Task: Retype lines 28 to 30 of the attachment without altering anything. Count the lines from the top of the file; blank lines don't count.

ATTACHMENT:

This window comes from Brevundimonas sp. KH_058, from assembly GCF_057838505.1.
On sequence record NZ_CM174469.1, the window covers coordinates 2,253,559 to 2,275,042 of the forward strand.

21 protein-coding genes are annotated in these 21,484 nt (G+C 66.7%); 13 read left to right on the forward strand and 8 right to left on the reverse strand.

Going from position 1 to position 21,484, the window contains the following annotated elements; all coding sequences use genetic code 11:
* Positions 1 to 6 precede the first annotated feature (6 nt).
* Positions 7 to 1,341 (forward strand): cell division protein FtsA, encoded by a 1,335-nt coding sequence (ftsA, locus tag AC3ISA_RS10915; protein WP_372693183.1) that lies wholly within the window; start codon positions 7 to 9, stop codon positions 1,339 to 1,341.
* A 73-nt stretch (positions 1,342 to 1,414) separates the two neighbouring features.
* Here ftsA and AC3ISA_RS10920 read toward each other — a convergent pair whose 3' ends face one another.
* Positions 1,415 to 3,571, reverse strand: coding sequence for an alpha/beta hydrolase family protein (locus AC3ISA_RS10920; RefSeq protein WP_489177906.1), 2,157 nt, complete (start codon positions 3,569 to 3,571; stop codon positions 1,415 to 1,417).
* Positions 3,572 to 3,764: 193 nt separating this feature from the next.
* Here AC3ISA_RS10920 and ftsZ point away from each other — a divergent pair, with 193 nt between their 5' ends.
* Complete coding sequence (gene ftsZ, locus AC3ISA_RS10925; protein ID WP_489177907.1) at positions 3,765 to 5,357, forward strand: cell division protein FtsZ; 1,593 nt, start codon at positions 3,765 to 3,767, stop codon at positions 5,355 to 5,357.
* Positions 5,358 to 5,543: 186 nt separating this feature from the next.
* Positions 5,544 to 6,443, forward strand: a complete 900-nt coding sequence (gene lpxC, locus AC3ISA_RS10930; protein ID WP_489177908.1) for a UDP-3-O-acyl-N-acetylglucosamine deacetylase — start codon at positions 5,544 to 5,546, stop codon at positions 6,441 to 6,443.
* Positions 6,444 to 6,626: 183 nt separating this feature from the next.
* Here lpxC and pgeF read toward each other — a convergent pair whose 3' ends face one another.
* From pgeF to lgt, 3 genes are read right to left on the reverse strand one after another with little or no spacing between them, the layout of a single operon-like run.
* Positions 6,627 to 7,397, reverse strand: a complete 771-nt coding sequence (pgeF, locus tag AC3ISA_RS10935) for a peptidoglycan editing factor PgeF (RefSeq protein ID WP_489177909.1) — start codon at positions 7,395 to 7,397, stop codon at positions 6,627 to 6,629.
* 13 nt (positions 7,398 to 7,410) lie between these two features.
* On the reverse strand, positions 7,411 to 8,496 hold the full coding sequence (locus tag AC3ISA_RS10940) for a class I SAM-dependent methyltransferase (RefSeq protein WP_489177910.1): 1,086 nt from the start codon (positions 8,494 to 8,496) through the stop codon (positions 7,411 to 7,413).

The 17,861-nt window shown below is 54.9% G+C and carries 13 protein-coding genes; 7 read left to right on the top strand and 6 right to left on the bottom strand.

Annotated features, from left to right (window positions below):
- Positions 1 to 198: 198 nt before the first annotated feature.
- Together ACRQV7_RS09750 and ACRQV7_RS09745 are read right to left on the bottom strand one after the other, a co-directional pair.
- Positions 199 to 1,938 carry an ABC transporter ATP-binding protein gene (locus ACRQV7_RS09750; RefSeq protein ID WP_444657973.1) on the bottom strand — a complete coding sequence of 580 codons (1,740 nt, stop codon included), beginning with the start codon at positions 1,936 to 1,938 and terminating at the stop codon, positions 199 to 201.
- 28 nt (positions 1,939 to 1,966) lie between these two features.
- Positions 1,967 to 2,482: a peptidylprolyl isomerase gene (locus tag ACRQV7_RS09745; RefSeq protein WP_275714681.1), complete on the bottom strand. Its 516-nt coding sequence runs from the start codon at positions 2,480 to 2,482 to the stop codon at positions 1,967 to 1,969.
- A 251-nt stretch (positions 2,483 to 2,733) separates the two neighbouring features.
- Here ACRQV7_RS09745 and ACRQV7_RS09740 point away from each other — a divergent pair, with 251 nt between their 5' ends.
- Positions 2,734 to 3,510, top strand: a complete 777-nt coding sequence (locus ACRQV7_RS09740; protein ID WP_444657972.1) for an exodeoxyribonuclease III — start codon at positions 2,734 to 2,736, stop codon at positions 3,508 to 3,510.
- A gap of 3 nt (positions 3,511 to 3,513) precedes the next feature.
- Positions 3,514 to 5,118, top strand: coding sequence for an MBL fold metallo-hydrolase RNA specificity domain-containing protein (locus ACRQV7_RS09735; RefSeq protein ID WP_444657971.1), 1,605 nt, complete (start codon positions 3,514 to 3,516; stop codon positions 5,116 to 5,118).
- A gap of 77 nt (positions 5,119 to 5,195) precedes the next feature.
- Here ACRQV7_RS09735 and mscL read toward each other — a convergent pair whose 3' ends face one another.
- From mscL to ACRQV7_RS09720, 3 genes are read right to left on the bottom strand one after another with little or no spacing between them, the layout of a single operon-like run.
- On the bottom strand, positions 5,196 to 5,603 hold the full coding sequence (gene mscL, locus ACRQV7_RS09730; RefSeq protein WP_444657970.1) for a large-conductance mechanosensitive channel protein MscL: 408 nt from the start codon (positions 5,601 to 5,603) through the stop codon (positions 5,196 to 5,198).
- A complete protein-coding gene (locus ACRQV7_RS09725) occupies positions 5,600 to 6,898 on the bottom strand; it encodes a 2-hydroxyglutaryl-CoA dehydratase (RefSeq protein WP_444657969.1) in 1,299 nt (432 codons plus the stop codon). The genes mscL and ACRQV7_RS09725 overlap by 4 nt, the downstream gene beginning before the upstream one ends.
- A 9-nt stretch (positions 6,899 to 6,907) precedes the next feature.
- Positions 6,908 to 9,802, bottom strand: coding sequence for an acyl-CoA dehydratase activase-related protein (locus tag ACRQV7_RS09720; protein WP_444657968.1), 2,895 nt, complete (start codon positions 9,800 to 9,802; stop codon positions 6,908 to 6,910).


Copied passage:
- A 251-nt stretch (positions 2,483 to 2,733) separates the two neighbouring features.
- Here ACRQV7_RS09745 and ACRQV7_RS09740 point away from each other — a divergent pair, with 251 nt between their 5' ends.
- Positions 2,734 to 3,510, top strand: a complete 777-nt coding sequence (locus ACRQV7_RS09740; protein ID WP_444657972.1) for an exodeoxyribonuclease III — start codon at positions 2,734 to 2,736, stop codon at positions 3,508 to 3,510.